eah, just make sure you use BIND 9.3.0 or later with this setup. As my
recent findings indicate, earlier versions of BIND appear to have a bug
wherein they can occasionally "poison" their own caches with NS records
from the forwarders' responses (which point to external, possibly
inaccessible nameservers), in the case where you have a CNAME record in
an "external-only" zone, pointing to a name in a "schizophrenic" (used
on both the inside and outside) stub zone. E.g. if
www.example-external.com is a CNAME record pointing to
www.example-schizo.com, and example-external.com is "external-only" (and
thus resolved from the inside only via forwarding), and
example-schizo.com is defined as "type stub" (i.e. used on both the
inside and outside), and the nameserver happens to have no NS records
for example-schizo.com at some particular point in time, then a query
for www.example-external.com will cause the cache to get polluted with
the *external* version of the example-schizo.com NS records reported by
the forwarder, which may break the zone temporarily (until the bogus NS
records time out). BIND 9.3.0 appears to fix this problem, although I
can't find any specific mention of the bug or the fix in the CHANGES file.
Of course, if for some reason one cannot use 9.3.0 or above, a
reasonable workaround -- providing one does not mind the wasteful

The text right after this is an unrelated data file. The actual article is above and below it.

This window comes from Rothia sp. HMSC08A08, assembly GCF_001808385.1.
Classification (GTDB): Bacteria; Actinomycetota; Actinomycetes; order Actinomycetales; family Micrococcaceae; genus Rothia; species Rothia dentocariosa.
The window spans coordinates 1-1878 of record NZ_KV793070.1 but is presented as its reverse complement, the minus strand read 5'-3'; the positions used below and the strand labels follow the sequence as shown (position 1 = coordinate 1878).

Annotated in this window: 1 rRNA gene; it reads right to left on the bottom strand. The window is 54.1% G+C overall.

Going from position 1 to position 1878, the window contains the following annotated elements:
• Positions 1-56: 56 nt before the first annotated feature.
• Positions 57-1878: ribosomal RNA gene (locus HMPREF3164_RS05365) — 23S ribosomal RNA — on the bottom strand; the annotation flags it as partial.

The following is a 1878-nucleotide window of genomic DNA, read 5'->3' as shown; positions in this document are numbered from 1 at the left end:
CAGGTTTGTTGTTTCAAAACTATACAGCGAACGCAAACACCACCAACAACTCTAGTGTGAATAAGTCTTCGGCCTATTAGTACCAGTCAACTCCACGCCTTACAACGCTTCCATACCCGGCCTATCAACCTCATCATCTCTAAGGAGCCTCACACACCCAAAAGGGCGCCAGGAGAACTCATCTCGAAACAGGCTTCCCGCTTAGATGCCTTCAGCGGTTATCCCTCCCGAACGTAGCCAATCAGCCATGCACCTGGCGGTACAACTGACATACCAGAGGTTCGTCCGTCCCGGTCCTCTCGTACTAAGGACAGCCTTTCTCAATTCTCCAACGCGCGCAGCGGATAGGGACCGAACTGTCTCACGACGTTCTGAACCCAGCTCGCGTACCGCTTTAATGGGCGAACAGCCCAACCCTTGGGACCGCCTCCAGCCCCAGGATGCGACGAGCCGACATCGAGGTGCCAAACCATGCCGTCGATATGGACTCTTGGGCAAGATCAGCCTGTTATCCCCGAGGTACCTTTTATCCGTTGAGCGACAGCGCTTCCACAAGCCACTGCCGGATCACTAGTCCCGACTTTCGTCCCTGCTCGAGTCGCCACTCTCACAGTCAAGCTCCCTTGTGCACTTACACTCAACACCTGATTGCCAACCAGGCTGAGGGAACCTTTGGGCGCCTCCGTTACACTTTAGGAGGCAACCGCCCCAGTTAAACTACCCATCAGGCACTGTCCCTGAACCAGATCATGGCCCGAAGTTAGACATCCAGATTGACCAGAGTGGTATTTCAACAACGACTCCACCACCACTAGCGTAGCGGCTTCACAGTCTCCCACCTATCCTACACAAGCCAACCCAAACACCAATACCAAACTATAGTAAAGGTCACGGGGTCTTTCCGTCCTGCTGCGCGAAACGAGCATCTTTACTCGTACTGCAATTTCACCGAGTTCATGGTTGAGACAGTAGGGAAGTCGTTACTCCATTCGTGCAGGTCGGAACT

zone-transfer traffic -- is to define the zones as "type slave" instead
of "type stub". I suspect most of us who have been bitten by this bug --
all 3 of us :-) -- have probably just changed the stub definitions to
slave definitions to work around the problem, and that's probably why it
was never reported clearly as a bug to ISC...
P.S. Although I've touched on it above, nothing in my "skeletal example"
below supports the actual *hosting* of DNS data to the Internet. If you
wanted to include that, I'd probably divide the config up into 3
different views: 1) a "resolve_internal" view, which would be limited to
clients in your internal address range, and allow them to resolve names
within your internal-root-bounded namespace, 2) a "resolve_external"
view, which would be limited to your proxy and perhaps a handful of
other devices in your BGN (Border Gateway Network) and allow them to
resolve Internet names and internal names under certain enumerated
domains, and 3) a "hosting" view for serving DNS data to the Internet,
which would be open to everyone, but would have recursion turned off, so
no miscreant could use it to resolve names that weren't actually hosted
authoritatively from that view. Really, though, from a security
standpoint -- if nothing else -- at that point you should be considering
splitting up the various nameserver functions among multiple boxes...
Vincent Blondel wrote: